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Food Feature: Where they drove ol Dixie down

A stroll through Vicksburg National Military Park

As I gaze up the steep slope, I can only imagine the tear of crude bullets piercing the smoky haze of battle, or the cannons thundering their deadly spray of shrapnel and firepower.

I can only imagine the hoots and hollers, the screams of pain, the heart-pounding and knee-buckling fear of the Union soldiers charging up what's now called Thayer's Approach — or the rifle-gripping fear of the Confederate lads who lay awaiting them while deeply entrenched atop the grassy incline.

It was a spring day in May 1863, when Union Brig. Gen. John M. Thayer commanded his troops up this now historic sloping battlefield, only to be cut down by the deluge of lead fired by the Confederates who, at least on that day, had the clear military, and apparent psychological, advantage.

On a winter day nearly 140 years later, however, I see no signs of courage and no signs of death. The hill is surrounded by serenity now. The only rat-a-tat-tat I hear is from the mechanized clicks and zooms of cameras.

Vicksburg was one of the last two Confederate strongholds on the Mississippi River. Gen. Ulysses S. Grant had swept his army south along the mighty waterway knocking out the Rebel outposts one by one. But the meandering Mississippi and Yazoo rivers on the western side and the rugged hills around the city turned the conquest of Vicksburg into a drawn-out 47-day battle. Repeated Union attempts to storm the well-fortified stronghold failed. The biggest Union weapon, however, was time — to starve the enemy to a forced surrender.

But the besieged Confederate forces and the stouthearted Vicksburg citizens put up a valorous but unsuccessful struggle to hold onto their Mississippi port. Their gallant efforts resulted in the seven-week holdout that forced the townspeople to live underground.

ART PARK OF THE WORLD

Thayer's Approach is one of 15 designated stops along the 16 mile-long tour of the military park. Each stop has its own small, but often dauntless, story eventually leading to Vicksburg's surrender by Confederate Lt. Gen. John C. Pemberton. Along the winding and hilly roads are monuments and memorials, enough to prompt one Civil War veteran to call the battlefield the "Art Park of the World": There are 1,324 monuments, statues, plaques and markers.

The tour road navigates the twists and turns through the half-mile wide battlefield that stretches like a four- or five-mile long semicircle around the northern and eastern edges of the city. Most of the Confederate memorials are on Confederate Avenue, which runs along the battlefield's edge closest to the city where the line of defense was established. Union memorials stand along Union Avenue, which clings closer to the park's outer rim.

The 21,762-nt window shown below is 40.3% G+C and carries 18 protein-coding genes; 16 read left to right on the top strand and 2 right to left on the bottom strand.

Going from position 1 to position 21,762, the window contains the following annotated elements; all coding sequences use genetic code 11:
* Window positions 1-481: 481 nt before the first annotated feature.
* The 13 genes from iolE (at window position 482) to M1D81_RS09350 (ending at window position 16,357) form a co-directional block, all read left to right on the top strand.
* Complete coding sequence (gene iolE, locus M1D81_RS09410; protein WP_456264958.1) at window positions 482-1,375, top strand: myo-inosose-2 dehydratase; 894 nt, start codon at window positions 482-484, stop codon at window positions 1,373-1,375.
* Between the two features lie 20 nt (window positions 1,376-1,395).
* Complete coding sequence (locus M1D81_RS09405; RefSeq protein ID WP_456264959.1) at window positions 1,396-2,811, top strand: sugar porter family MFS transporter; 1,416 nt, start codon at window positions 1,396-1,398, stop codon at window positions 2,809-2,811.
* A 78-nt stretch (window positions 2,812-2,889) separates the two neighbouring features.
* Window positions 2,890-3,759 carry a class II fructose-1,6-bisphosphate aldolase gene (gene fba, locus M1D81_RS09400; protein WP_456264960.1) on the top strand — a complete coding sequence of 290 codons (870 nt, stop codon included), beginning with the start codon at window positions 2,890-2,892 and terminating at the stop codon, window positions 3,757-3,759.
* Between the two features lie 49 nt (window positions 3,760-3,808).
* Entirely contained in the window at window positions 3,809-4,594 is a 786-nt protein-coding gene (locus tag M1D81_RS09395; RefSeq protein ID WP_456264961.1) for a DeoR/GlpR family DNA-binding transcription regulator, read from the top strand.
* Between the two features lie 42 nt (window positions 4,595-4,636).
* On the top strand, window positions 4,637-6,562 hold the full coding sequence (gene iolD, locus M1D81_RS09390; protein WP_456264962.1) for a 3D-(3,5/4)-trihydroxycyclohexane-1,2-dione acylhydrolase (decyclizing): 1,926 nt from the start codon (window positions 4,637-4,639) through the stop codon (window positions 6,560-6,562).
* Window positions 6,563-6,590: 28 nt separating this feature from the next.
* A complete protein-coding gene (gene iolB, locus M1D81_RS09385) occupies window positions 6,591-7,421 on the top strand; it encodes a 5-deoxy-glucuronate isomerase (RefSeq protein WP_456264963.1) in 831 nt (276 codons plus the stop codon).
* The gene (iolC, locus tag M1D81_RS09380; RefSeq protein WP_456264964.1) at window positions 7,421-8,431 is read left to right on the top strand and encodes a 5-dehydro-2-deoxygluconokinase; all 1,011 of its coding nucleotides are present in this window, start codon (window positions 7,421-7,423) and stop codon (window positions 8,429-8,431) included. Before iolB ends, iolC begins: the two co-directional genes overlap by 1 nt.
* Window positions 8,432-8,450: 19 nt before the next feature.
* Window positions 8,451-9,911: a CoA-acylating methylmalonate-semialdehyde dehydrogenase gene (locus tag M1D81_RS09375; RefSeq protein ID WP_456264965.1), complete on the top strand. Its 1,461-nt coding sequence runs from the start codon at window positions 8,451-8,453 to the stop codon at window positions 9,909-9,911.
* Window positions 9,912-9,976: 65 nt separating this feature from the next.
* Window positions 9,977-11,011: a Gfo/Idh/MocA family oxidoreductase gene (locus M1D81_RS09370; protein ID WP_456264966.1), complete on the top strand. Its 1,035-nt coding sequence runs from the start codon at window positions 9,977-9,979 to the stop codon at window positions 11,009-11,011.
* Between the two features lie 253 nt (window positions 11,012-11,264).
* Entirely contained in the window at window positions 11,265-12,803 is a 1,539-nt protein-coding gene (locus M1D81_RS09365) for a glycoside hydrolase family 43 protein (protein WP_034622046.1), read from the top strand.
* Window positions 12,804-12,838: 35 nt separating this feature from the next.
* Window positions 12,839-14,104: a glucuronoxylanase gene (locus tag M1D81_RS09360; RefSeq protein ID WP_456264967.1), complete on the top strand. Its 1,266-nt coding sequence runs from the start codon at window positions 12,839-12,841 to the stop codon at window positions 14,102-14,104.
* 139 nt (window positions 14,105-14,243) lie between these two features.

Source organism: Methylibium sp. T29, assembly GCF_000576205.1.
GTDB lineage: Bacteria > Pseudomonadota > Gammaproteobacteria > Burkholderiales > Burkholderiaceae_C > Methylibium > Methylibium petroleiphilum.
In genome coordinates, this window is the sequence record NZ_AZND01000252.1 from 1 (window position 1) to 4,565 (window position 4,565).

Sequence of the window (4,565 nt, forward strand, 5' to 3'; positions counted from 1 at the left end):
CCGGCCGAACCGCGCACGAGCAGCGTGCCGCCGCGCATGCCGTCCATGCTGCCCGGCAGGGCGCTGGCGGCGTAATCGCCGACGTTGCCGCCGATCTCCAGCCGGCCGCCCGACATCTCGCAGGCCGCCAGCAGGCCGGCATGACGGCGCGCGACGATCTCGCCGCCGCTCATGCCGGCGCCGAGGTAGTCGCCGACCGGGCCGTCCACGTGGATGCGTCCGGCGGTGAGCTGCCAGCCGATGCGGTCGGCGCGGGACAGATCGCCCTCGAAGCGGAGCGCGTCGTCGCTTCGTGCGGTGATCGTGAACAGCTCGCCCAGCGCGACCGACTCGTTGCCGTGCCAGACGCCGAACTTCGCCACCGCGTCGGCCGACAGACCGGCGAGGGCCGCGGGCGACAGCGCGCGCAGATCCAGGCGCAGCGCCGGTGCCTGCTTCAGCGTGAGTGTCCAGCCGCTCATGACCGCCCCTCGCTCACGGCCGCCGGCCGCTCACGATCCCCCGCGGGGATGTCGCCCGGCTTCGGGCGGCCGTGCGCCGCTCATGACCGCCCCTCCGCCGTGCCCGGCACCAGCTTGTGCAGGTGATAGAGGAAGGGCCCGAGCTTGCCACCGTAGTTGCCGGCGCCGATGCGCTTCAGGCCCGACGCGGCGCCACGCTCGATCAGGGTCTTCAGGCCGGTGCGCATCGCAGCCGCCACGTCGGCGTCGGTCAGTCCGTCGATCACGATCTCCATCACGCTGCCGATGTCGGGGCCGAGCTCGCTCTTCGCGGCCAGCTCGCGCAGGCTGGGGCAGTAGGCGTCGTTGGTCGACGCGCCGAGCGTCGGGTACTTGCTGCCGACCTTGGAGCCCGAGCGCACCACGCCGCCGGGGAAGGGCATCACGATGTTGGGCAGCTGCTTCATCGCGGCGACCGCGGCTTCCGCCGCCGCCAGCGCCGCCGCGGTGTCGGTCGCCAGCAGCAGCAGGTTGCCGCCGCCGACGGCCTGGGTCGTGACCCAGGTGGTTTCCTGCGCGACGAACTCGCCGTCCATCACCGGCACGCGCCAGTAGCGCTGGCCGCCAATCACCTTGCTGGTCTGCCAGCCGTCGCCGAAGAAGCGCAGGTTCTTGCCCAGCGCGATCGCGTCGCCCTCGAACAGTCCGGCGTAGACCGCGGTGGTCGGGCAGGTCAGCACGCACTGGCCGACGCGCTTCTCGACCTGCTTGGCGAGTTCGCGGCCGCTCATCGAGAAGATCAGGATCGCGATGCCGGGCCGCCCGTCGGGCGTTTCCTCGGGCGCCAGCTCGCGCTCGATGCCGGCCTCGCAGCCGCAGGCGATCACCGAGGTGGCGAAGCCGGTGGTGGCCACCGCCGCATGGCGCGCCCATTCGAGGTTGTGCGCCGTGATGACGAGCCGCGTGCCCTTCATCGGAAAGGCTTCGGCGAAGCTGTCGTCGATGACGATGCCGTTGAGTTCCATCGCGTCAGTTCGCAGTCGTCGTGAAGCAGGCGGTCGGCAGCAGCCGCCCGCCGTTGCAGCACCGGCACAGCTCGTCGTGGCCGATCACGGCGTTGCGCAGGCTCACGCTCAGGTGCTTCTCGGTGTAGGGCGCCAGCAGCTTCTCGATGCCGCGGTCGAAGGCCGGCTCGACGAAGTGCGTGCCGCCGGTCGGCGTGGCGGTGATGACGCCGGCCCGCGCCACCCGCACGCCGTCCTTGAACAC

Before touring, the 1,740-acre park, stop at the Visitor Center. A short film explains the siege and helps convey the desperation of residents cut off from food and supplies. A small museum there displays artifacts, weapons and life-size exhibits depicting the squalid living conditions of the Confederate soldiers and citizens: Many were forced to live in caves and bunkers as shells pummeled the city. One realistic and hardly appetizing exhibit shows the meager daily rations of a biscuit, beans and a thin slab of saltpork allowed for each soldier.

The tour begins by passing through the Memorial Arch. Monuments intermittently dot the grassy slopes and designated parking is available along the roadway to further explore areas on foot.

About two miles into the tour is the Shirley House, which served as headquarters for the Illinois infantry. Called the "White House" by Union troops, it's the only surviving wartime structure in the park.

Halfway through the tour is one of the battlefield's most notable exhibits. The USS Cairo Museum houses the wood and iron skeleton of the ironclad gunboat Cairo. The Union warship was the first ever to be sunk by an electrically detonated mine. Military Park historian Terry Winschel says, "It's the most complete vessel of the Civil War on display anywhere."

Inside the museum are the historical treasures — kitchen silverware and personal grooming items to weapons and cannonballs — once on board, reclaimed from the bottom of the Yazoo River in December 1964. The vessel was extracted 102 years to the day after it sank.

A two-minute walk from there leads to the Vicksburg National Cemetery, the largest Civil War burial ground. Evenly spaced tombstones of nearly 17,000 Union soldiers speckle the hills, which slope down toward the riverbank. About 13,000 are simply marked: "U.S. Unknown Soldier." An estimated 5,000 Confederate graves are in the nearby Vicksburg's Cedar Hill Cemetery.

Park officials say budget cuts have eliminated battle re-enactments, but the sharp cracks of Civil War-era rifles or the thundering booms of cannons can still be heard during the summer months. "Soldiers" wearing Civil War-era uniforms conduct the rifle and cannon-firing demonstrations under a siege of their own — the relentless rat-a-tat-tat of tourists' cameras.

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